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To be continued: the ASHT II project [Abstract]

Schaper, A., Coleman, G., Desel, H., Edwards, N., Dragelyte, G., Duarte-Davidson, Raquel, Kupferschmidt, H., Mathieu-Nolf, M., Orford, Robert Leslie, Pelclova, D., Siemon, W. and Wyke, Stacey Marie 2009. To be continued: the ASHT II project [Abstract]. Clinical Toxicology -Taylor and Francis- 47 (5) , p. 470. 10.1080/15563650902952273

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Objective: Within the European Union there is a mesh of rapid alert systems (RAS) for different hazards, e.g. food and feed (RASFF), dangerous consumer products (RAPEX) and communicable diseases (EWRS = early warning and response system). The abbreviation RAPEX stands for the rapid alert system for all dangerous consumer products, with the exception of food, pharmaceutical and medical devices. These systems link national and European public health authorities. Although the rapid alert system for biological and chemical attacks (RAS-BICHAT) connects national focal points in case of confirmed terror attacks with chemicals, there is still a gap for chemical hazards in cases of mere suspicion: in the future poisons centres and the EAPCCT will play an important role in the process of exchanging warnings concerning these hazards within the European Union. The ASHT research project prepares tools for these important new functions. The scope of the ASHT I projects was the creation of an EUwide alerting system to detect covert release of chemicals with a criminal or terrorist intent. The acronym “ASHT” stands for “Alerting System and Development of a Health Surveillance System for the Deliberate Release of Chemicals by Terrorists”. In ASHT II this task expands to all chemical incidents. Methods: Description of political, financial, toxicological and technical aspects of the project. Results: In the first phase of the project, ASHT I, two major tasks were accomplished: the feasibility of both a rapid alert system for chemicals (RAS-CHEM) by creating DEV RAS-CHEM, a preliminary “developmental” version, and a European surveillance system between poisons centres. Like ASHT I the second phase of the project is funded by the European Commission, the EAPCCT and the other project members. The duration of the project is 36 months. In ASHT II several tasks will have to be accomplished. Firstly, the DEV RAS-CHEM draft version must be converted into an EU-wide operating rapid alert system for chemicals (RAS-CHEM). The data base must be accessible via the internet. The data base shall carry out the delivery of “chemical event” alerting. The member states’ public health surveillance authorities are to be integrated in the process. On the other hand the ‘EU PC Forum’ as a means of emergency communication between European poisons centres is to be created. This includes the testing of a prototype toxicosurveillance tool using automated data sampling in poisons centres. Toxicological aspects include the refinement of lists of chemicals, symptoms or toxidromes as important bases for mutual data exchange. Concerning the information technology level, several requirements are to be taken into consideration: for the creation of an event and for retrieval functions an appropriate relational data base structure is essential. National Public Health Authorities of the member states of the European Union and the WHO are integrated into the project as associate partners. Conclusion: The early warning system for chemicals (RAS-CHEM) will be integrated into the suite of other pre-existing EU early warning systems in the near future. There is a chance that poisons centres and the EAPCCT could upgrade their role for chemical alertness in Europe.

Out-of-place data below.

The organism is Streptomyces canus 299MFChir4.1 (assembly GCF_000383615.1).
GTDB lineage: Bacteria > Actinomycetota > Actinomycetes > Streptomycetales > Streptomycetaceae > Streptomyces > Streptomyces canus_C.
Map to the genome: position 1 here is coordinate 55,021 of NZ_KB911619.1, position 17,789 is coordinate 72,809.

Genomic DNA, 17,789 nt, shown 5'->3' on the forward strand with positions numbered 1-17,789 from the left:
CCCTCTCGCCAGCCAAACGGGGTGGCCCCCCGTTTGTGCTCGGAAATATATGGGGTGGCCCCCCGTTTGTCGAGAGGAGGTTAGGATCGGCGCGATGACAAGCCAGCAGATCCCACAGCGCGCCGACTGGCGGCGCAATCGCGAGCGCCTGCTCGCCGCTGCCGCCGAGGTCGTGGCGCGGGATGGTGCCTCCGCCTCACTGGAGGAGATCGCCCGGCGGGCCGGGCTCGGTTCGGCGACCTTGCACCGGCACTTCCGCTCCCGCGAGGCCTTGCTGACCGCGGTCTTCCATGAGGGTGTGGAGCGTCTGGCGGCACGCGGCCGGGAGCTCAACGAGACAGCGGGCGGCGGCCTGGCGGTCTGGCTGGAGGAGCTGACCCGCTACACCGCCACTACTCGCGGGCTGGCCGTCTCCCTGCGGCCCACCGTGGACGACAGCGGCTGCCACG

Item Type: Article
Date Type: Publication
Status: Published
Schools: Medicine
Subjects: R Medicine > R Medicine (General)
Additional Information: Abstracts of the XXIX International Congress of the European Association of Poison Centres and Clinical Toxicologists, May 12–15, 2009, Stockholm, Sweden
Publisher: Informa Healthcare
ISSN: 1556-3650
Last Modified: 10 Oct 2017 13:40

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